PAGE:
Appendix 4: Pros and Cons of a "Laptop University"
The basic idea of a "laptop university" proposes
that SCSU would require all students to lease a designated laptop at an expected
cost of approximately
$900 to $1,000 per year. The laptop would come with a standard suite of software;
maintenance would be included in the lease cost. If students experience hardware
or software difficulties, they would take the machine to a designated service
location, where it would be repaired or replaced and the software would be
refreshed at no additional charge. Machines would be cycled out approximately
every three years, assuring current technology at all times. Faculty hardware
and software would match, at minimum, what students lease.
There are both
pros and cons to the idea as proposed:
- Universities believe the cost is lower.
- Students believe laptop universities
- Students believe that graduating from a "laptop
- All students have access to the same hardware and software.
- Faculty know what hardware and software students have.
- The transition
from lab to classroom to home is easier.
- Students have access
to computing resources virtually everywhere.
- The laptop requirement would
help make SCSU "look" like a high-tech
- Students adopt the cost of technology directly (a plus for the institution,
but maybe not for the students, even if financial aid will support all
or part of the costs).
- Lease costs are covered by financial aid for students
who are eligible.
- The laptop requirement could reduce the amount of money
needed to support open labs (although it has not been clear that this has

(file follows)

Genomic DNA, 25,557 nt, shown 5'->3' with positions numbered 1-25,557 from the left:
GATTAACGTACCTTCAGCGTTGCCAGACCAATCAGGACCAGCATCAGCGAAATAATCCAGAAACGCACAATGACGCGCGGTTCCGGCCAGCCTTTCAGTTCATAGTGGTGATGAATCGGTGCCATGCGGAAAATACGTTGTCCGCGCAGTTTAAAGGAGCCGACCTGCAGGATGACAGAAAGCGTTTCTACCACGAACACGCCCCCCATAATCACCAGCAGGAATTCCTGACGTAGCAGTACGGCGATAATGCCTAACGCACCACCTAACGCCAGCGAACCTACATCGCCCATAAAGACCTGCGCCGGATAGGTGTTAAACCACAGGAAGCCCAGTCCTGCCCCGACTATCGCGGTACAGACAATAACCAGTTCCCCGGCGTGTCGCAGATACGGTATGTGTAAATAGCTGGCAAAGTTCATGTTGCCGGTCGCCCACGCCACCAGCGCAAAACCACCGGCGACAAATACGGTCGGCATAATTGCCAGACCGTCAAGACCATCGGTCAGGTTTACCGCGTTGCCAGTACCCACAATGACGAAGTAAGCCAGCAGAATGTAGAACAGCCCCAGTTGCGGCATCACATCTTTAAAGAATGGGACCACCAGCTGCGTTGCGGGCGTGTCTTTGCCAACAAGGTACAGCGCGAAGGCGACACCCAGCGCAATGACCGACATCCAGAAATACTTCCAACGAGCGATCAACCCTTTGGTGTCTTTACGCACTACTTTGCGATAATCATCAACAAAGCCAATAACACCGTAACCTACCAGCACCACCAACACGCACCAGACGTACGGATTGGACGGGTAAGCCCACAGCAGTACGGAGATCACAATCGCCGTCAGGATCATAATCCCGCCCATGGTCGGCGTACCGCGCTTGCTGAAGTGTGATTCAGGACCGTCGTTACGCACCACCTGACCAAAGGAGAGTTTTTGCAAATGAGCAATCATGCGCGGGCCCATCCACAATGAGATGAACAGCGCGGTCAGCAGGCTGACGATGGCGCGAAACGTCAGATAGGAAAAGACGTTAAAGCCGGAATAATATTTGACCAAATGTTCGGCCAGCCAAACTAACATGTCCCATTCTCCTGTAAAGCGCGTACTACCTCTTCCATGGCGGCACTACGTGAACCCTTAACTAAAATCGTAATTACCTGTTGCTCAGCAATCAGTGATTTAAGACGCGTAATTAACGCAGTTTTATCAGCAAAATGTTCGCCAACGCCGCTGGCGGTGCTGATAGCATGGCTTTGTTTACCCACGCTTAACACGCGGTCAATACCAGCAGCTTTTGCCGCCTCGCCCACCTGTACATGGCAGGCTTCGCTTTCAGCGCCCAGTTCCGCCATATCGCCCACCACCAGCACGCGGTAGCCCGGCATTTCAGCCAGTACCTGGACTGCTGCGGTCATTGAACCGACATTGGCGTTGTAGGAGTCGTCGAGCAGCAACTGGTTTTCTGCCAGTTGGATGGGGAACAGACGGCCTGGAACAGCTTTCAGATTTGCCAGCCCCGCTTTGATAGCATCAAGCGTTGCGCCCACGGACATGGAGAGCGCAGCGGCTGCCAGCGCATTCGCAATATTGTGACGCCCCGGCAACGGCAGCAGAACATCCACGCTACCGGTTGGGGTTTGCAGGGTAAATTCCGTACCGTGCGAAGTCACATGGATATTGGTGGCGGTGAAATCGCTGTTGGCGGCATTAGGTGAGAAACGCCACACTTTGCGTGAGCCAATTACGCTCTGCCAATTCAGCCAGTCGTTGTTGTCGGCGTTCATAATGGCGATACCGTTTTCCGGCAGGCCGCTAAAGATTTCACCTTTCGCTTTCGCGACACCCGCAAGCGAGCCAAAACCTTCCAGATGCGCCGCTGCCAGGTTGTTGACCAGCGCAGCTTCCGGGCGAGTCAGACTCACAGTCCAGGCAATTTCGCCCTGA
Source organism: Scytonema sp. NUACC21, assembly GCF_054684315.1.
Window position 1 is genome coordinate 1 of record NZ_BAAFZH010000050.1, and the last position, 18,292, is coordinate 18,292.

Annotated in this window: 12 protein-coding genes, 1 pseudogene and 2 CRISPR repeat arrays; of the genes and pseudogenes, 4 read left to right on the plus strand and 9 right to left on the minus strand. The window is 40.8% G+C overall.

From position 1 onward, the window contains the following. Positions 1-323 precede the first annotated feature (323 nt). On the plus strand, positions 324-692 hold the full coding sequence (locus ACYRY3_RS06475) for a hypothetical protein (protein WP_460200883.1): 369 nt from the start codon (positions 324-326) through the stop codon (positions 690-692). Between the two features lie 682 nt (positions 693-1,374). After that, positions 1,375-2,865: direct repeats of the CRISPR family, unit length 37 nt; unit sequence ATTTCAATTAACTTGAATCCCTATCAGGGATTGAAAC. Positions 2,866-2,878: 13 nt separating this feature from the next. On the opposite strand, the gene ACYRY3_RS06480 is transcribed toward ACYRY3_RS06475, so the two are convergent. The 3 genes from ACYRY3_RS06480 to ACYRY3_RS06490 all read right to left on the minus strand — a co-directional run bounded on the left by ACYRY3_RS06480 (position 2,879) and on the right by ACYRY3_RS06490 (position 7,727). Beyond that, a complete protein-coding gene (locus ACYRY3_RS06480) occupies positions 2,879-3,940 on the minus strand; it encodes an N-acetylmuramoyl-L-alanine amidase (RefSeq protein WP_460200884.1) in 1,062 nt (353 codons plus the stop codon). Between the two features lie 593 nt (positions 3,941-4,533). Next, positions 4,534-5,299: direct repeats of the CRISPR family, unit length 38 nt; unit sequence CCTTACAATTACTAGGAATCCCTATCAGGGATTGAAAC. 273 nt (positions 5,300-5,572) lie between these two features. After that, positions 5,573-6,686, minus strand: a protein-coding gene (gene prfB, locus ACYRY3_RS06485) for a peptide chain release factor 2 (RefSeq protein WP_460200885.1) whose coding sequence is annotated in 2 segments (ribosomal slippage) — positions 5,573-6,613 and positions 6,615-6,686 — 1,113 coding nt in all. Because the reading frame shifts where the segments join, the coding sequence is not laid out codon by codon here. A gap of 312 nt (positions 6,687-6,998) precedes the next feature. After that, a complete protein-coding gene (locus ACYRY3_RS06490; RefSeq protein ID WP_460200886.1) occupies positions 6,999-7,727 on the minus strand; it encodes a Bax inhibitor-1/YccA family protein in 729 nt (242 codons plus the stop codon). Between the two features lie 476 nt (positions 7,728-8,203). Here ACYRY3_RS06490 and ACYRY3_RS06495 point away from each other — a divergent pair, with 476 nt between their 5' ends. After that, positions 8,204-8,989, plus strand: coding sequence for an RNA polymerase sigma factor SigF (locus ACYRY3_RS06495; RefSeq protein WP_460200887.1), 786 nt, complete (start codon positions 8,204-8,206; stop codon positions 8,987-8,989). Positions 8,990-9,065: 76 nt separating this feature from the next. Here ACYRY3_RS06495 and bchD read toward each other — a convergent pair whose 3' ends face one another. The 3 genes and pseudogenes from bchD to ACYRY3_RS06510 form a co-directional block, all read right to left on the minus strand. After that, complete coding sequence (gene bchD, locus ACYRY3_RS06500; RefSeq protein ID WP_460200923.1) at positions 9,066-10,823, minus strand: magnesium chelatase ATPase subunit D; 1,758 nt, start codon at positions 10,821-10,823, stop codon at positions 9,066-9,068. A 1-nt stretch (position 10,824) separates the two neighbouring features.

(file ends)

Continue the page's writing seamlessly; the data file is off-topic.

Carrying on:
been true at
- Students could more easily bring their laptop into
a service center when maintenance was needed (compared to a desktop machine).
- The initiative toward a "laptop university" has not come from
the faculty or students.
- It is probably unlikely that students will want
to carry laptops around all day.
- There is an increased direct cost to the
- Students who already have access to a computer may not like the
- Students who do not receive financial aid may have difficulties
finding additional funds.
- Students may prefer to purchase rather than to
- Students who select majors not requiring much computing may resent
having to lease a laptop. Students who select majors that require
than the standard may also resent the requirement.
- SCSU faculty
and programs may not wish to commit to a single hardware and software standard.
- Students may prefer a desktop rather than a laptop.
- The small monitor like
those found on laptops has been associated empirically with decreased reading
comprehension, with decreased
scope and scale
of revision in writing and with diminished cognition.
will incur costs to improve the infrastructure to accommodate student laptops,
- Electrical outlets
- Network connections
- Desks and tables ergonomically correct for keyboarding
- Faculty hardware
- Computing labs or similar facilities will need
to be maintained to provide printing options and to support applications
more extensive than available
on the basic machines. Students will expect labs to offer
connectivity to the Internet and multimedia applications.
- This requirement may be particularly burdensome for part-time students
who do not qualify for financial aid.
- The temperature and humidity extremes
typical of Minnesota winters and the weight of current laptops may make
to carry them
Several alternatives to the basic laptop idea have been discussed, including
- Offering the lease of more than one type of machine (e.g., Windows and
- Setting a standard for hardware and software and requiring that
all students have access to equipment meeting these standards, then offering
(but not requirements) that meet campus standards. Students may choose
to buy, lease, or borrow.